• Capitalize on discourse marker to process relationships.
TYPES OF CLASSROOM READING
Classroom reading performance
Linguistic content skimming scanning global
PRINCIPLES FOR DESIGNING
INTERACTIVE READING TECHNIQUES
• In an interactive curriculum, make sure that you don’t
overlook the importance of specific instruction in
• Use techniques that are intrinsically motivating
• Balance authencity and readability in choosing texts.
• Encourage the development of reading strategies.
• Include both bottom-up and top-down techniques.
• Follow survey, question, read, recite, review sequence.
• Subdivide your techniques into pre-reading, during-
reading, and after-reading phrases.
• Build in some evaluative aspect to your techniques.
A WRITER’S VIEW
• Production time
Micro skills For Writing
1. Produce graphemes and orthographic pattern of
2. Produce writing at an efficient rate of speed to
suit the purpose
3. Produce an acceptable core of words and use
appropriate word order pattern
4. Use acceptable grammatical systems, patterns,
5. Express a particular meaning in different
6. Use cohesive devices in written devices in written
7. Use rhetorical forms and conventions of written
8. Appropriately accomplish the communicative function
of written texts according to form and purposes
9. Convey links and connections between events and
communicate such relation as main idea, supporting
idea, new information, given information,
generalization and exemplification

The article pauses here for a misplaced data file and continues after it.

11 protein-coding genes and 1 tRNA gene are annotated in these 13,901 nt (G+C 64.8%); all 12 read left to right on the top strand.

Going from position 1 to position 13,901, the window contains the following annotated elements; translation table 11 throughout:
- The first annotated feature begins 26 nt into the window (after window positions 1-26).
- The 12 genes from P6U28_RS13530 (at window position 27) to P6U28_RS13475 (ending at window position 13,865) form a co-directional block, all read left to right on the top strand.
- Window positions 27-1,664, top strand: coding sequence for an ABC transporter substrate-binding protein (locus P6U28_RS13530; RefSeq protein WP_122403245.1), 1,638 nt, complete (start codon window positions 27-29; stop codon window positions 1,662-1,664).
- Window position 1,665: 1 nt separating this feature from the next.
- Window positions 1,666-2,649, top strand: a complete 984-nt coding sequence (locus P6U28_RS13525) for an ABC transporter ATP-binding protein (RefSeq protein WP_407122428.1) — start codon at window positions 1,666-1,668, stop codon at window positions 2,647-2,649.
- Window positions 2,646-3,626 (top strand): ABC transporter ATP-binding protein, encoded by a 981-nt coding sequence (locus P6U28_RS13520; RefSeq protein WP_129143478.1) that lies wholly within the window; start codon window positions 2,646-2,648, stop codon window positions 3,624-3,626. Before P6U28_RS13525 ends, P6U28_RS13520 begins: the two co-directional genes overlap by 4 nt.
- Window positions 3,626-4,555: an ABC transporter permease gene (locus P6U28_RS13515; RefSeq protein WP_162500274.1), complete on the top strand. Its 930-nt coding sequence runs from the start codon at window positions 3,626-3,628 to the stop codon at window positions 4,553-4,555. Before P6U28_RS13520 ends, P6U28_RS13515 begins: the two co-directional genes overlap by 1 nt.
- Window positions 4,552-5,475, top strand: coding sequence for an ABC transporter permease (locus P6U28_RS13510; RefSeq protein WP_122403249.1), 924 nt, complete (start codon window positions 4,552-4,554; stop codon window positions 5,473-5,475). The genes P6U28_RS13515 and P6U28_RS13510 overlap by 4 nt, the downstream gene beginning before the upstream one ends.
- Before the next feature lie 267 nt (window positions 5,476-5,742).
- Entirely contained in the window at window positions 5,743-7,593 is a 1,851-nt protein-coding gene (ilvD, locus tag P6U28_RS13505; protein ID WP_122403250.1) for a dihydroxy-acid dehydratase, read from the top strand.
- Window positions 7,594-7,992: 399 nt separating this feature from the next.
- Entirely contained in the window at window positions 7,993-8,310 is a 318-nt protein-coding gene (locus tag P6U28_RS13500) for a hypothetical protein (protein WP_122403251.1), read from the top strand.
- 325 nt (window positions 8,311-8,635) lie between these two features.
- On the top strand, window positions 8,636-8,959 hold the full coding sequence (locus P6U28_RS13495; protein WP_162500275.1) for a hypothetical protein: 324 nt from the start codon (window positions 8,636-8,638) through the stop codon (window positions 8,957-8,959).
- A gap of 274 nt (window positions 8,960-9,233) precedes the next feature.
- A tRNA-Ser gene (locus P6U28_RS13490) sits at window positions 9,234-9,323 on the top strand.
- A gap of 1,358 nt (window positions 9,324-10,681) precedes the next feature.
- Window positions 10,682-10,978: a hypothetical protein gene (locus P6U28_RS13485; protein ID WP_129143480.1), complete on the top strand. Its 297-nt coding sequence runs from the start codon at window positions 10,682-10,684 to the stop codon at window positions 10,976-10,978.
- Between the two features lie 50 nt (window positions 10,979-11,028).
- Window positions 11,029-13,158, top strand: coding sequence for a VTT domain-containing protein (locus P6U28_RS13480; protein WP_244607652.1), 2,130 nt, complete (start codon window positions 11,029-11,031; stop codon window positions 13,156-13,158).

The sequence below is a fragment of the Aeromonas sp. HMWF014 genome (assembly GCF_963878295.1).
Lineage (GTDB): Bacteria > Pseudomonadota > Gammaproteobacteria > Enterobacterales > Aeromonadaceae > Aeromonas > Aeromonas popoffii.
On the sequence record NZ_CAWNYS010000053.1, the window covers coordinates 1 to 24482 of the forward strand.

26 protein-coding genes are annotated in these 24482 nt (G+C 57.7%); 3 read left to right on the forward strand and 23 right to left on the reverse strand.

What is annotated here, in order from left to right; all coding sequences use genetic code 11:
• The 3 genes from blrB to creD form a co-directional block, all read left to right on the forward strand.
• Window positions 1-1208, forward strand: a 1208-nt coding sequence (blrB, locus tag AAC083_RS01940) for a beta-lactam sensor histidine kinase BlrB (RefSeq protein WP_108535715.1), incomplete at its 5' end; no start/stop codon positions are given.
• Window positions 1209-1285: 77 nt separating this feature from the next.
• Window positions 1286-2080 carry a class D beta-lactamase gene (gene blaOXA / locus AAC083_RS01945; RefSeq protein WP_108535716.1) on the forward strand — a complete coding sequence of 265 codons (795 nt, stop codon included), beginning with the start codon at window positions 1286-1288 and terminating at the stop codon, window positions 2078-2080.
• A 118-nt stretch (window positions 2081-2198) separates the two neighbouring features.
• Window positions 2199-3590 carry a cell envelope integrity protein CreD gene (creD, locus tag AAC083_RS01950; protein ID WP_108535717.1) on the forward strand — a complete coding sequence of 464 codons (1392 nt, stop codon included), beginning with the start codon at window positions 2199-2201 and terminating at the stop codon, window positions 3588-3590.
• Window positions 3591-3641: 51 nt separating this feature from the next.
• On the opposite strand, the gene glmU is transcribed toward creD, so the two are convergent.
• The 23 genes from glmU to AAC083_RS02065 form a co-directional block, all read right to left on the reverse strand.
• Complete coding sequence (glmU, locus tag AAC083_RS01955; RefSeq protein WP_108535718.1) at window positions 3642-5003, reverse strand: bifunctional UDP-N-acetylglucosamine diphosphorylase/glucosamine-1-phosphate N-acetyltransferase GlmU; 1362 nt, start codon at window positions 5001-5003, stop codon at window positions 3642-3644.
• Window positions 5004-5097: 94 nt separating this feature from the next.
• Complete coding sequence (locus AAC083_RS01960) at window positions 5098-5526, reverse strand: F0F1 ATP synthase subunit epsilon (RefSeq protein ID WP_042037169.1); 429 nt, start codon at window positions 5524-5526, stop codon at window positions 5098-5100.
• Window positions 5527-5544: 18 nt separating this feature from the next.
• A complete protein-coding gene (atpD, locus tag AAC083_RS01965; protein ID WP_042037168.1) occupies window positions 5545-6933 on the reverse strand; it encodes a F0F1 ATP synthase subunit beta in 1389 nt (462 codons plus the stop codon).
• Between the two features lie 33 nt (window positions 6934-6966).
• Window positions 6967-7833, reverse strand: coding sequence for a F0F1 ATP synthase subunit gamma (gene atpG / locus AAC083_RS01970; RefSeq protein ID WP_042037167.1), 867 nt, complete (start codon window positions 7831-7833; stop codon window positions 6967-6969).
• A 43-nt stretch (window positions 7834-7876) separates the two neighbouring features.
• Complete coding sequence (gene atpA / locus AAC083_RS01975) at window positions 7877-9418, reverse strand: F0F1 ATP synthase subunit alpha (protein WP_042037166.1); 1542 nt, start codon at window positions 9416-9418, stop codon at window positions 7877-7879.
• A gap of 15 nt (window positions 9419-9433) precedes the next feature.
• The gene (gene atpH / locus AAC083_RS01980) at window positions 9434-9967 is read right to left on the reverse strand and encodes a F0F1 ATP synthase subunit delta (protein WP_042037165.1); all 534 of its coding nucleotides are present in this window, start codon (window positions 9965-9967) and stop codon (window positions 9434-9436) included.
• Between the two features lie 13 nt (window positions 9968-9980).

10. Distinguish between literal and implied meanings
11. Correctly convey culturally specific references in the
context of the written text.
Types of Classroom Writing
2. Intensive or controlled
4. Display writing
5. Real writing
b. Vocational / technical
PRINCIPLES FOR DESIGNING WRITING
1. Incorporate practices of “good” writers.
2. Balance process and product
3. Account for cultural /literary backgrounds
4. Connect reading and wri
5. Provide as much authentic writing as possible
6. Frame your techniques in terms of prewriting, drafting,
and revising stages
7. Strive to offer techniques that are as interactive as
8. Sensitively apply methods of responding to and
correcting your students’ writing
9. Clearly instruct students on the rhetorical, formal
convention or writing
The place of grammar
No one can tell you that grammar is
irrelevant, or that grammar is no
longer needed in a CLT framework. No
one doubts the prominence of
grammar as an organizational
framework within which
to Teach or Not to Teach Grammar
Grammar is important in some degree in all the
six variables :
• Proficiency levels
• Educational background
• Language skills
• Style (register)
• Needs and goal
Issues About How to Teach Grammar
• Should grammar be presented inductively or
• Should we use grammatical explanations and
technical terminology in a CLT classroom
• Should grammar be taught in separate
“grammar only” classes?
• Should teachers correct grammatical errors?
• Maps and drawings
• Written text
Grammar Sequencing in Textbooks and
• Grammatical categories are one of several
considerations in curricular sequencing
• A curriculum usually manifest a logical sequence of
basic grammatical structures, but such a sequence
may be more a factor or frequency and usefulness
then of clearly identified degrees of linguistic
• Beyond those basic structures, a few permutations
here and there will make little difference in the
eventual success of students, as long as language is
being learned in the context of communicative
A “Word” About Vocabulary Teaching
• These are some guidelines for the
communicative treatment of vocabulary
• Allocate specific class time to vocabulary
• Help students to learn vocabulary in context
• Play down the role of bilinguals dictionaries
• Encourage students to develop strategies for
determining the meaning of words.
• Engage in “unplanned” vocabulary teaching